New Delhi, May 19: Last week the Indian government announced a series of support measures to alleviate the credit negative impact on the Indian financial system from the economic disruption caused by the coronavirus outbreak. While these measures will help ease asset risks for the financial sector, they will not fully offset the negative impact from the coronavirus outbreak, said Moody’s Investors Service.
Amongst the measures, the most significant is the government guaranteed, automatic, and uncollateralised loans to Micro, Small, and Medium-sized Enterprises (MSME). Such loans will help improve the MSME's near-term liquidity and ease asset risks for the banks and Non-Bank Finance Companies (NBFCs) who are the key lenders to the sector.
However, the MSME sector was already under financial strain before the outbreak of the coronavirus because of the gradual slowdown in India's economic growth over the past 18 months and as a consequence have limited capacity to weather another economic shock. The deeper and broader economic slowdown in India's growth, the more the MSMEs will face liquidity stress, leading to asset quality problems for the financial system, the analysis stated.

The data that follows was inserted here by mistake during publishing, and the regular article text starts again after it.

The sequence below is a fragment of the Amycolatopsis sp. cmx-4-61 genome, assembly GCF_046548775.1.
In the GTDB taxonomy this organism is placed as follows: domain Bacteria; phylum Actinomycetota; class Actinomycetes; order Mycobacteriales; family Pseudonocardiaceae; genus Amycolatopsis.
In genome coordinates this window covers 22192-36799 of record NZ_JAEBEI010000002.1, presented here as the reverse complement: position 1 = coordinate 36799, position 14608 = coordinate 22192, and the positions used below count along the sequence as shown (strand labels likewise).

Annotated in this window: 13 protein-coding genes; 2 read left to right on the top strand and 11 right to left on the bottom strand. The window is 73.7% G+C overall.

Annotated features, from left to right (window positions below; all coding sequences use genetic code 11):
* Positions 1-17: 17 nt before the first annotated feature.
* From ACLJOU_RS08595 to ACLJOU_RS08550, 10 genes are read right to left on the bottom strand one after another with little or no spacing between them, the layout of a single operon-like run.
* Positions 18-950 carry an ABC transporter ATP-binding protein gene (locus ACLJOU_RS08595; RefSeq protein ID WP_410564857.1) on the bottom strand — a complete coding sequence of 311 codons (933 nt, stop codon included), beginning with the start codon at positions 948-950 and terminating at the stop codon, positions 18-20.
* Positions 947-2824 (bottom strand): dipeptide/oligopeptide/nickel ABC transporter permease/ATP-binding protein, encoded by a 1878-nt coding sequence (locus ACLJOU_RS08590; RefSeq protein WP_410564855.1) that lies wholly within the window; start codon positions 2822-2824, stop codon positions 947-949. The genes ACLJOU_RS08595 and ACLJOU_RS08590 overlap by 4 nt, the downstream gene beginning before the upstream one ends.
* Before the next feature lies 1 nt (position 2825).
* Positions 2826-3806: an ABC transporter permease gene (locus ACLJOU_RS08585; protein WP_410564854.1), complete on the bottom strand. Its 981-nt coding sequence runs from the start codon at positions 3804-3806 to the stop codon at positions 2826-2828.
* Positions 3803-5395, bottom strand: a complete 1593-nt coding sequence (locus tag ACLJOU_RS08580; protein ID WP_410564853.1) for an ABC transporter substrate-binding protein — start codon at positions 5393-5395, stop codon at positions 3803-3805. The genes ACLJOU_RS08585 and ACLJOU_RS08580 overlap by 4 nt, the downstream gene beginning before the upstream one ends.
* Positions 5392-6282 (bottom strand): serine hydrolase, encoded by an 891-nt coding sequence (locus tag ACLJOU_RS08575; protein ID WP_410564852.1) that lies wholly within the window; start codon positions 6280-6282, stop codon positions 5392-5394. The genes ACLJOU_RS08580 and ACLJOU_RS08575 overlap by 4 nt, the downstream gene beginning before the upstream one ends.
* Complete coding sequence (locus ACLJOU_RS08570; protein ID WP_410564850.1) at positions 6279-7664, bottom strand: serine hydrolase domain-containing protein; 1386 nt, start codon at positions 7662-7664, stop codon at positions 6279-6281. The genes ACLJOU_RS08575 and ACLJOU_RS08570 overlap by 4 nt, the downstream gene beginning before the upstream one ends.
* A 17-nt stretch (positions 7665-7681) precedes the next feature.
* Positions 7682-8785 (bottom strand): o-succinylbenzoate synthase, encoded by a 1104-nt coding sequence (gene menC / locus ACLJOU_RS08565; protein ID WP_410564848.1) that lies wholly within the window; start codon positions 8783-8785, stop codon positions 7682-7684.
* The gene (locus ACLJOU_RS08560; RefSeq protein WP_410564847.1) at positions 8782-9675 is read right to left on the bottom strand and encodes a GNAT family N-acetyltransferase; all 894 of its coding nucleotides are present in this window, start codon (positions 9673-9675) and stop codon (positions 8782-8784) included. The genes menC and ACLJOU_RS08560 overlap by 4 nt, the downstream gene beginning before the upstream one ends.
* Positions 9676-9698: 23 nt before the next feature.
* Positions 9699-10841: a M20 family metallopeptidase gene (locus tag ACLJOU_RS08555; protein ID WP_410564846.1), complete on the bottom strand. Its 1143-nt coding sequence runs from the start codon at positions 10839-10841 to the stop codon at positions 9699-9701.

Relief measures for the NBFC sector will fall short of solving the liquidity needs of the sector. The government will set up a special purpose vehicle that will subscribe to new and existing bonds issued by NBFCs up to a maximum of Rs 30,000 crore. This is the first instance of direct support to the NBFC sector from the government, but the size of the support is far lower than the immediate liquidity requirements of those companies. The planned debt purchase represents about 2 per cent of the total outstanding debt of the top 20 NBFCs that represent close to 75 per cent of the assets of the NBFC sector, the report stated.
“Also, the Reserve Bank of India's (RBI) liquidity measures have so far benefited the larger and better-rated NBFCs, while the credit flow to smaller NBFCs has been less effective. We do not expect these new measures to significantly help the smaller NBFCs and their funding conditions are likely to remain difficult. We expect that NBFCs will continue to pose risks to the banking sector as banks are a large lender to the sector,” the report stated.